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General News of Wednesday, 16 October 2019


Ghana will give effect to the Rome Statute domestically – Akufo-Addo

President Nana Addo Dankwa Akufo-Addo has stated that Ghana will soon implement legislation that will give effect to the Rome Statute domestically, indicating that it is long overdue.

The creation of a system of international jurisdiction, that the Rome Statute tries to achieve, rests on the premise that the primary competence and authority to initiate investigations of international crimes rests with states' national jurisdictions.

The statute, therefore, recognises that states have the jurisdiction and the primary obligation to detect, investigate, prosecute and adjudicate the most serious international crimes, both under applicable international law and the Rome Statute.

This recognition is reflected in the principle of complementarity (found in the Preamble, Article 1 and Article 17 of the Rome Statute), which is the foundation of the ICC jurisdiction. Complementarity means that states have the primary obligation to investigate and prosecute those responsible for international crimes, but also that the court will only intervene when states do not have the genuine will or the capacities to do so.

To this effect, the first and minimal condition enabling states to abide to this obligation of accountability for genocide, crimes against humanity, war crimes and crime of aggression is the existence of legislation that incorporates in their national law the crimes and general principles of law contained in the Rome Statute.

All state parties will, therefore, need to modify their national law in some way to meet this obligation, even monist states.

Addressing attendees of the inaugural annual public lecture in International Criminal Justice at the Ghana Institute of Management and Public Administration (GIMPA) organised by African Centre of International Criminal Justice (ACICJ), President Akufo-Addo said, "Ghana remains committed to its obligations under the Rome Statute and the work of the ICC. However, we are yet to adopt the implementation legislation that will give effect to the Rome Statute domestically. This has been long over due and it is time that we remedied it. I want to say that we shall remedy it very soon".

In his public lecture, Judge Chile Eboe-Osuji, President of the International Criminal Court (ICC), urged President Akufo-Addo to assist the ICC to convince the Republics of Togo and Guinea Bissau to ratify the Rome Statute.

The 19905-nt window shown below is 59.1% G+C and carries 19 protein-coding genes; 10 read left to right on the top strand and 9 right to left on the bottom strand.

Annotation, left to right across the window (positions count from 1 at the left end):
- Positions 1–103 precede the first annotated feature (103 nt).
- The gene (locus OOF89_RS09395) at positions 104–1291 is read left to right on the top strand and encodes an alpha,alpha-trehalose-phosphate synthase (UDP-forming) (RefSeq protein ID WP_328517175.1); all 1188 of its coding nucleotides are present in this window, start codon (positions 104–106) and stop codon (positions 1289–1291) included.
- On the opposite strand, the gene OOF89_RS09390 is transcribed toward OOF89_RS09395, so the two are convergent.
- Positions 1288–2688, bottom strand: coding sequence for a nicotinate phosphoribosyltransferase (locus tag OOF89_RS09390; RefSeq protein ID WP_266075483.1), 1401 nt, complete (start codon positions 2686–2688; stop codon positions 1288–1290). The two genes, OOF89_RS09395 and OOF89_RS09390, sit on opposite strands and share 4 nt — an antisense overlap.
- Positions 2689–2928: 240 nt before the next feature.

"I will like to take advantage of this opportunity to appeal to President Akufo-Addo to help us encourage countries like Guinea Bissau and Togo to take that step for the sake of humanity as all other ECOWAS states have done," Judge Chile Eboe-Osuji underscored.


The Court's founding treaty, called the Rome Statute, grants the lCC jurisdiction over four main crimes. First, the crime of genocide is characterised by the specific intent to destroy in whole or in part a national, ethnic, racial or religious group by killing its members or by other means causing serious bodily or mental harm to members of the group; deliberately inflicting on the group conditions of life calculated to bring about its plysical destruction in whole or in part; imposing measures intended to prevent births within the group; or forcibly transferring children of the group to another group.

Second, the ICC can prosecute crimes against humanity, wihich are serious violations committed as part of a large scale attack against any civilian population. The 15 forms of crimes against humanity listed in the Rome Statute include offences such as murder, rape, imprisonment, enforced disappearances, enslavement - particularly of women and children, sexual slavery, torture, apartheid and deportation.

Third, war crimes which are grave breaches of the Geneva Conventions in the context of armed conflict and include, for instance, the use of child soldiers; the killing or torture of persons such as civilians or prisoners of war internationally and directing attacks against hospitals, historic monuments, or buildings dedicated to religion, education, art, science or charitable purpose.

Finally, the fourth crime falling within the ICCs jurisdiction is the crime of aggression. It is the use of armed force by a state against the sovereignty, integrity or independence of another state. The definition of this crime was adopted through amending the Rome Statute at the first review conference of the Statute in Kampala, Uganda, in 2010. On 15th December, 2017, the assembly of state parties adopted by consensus a resolution on the activation of the jurisdiction of the Court over the crime of aggression as of 17th July, 2018.


The African Centre of International Criminal Justice (ACICJ) is dedicated to growing the body of knowledge on International Criminal Law & Justice (ICLJ), it's necessity and the place of Africa within that paradigm. The ACICJ was conceived as a result of the success of the International Criminal Court (ICC) & Africa Conference held at GIMPA in March, 2016.

The aim of the ACICJ is to center the ongoing discourse on Africa's role and place in the work of the International Criminal Court (ICC) as it applies to the continent. The Centre hopes to formalize the network of conference participants as well as International Criminal Law scholars from all over the world to sustain the conversation - engaging the greater ICLJ community, as well as serve as a focal point for ongoing research, scholarship and training on the ICC and broader ICLJ issues across the continent.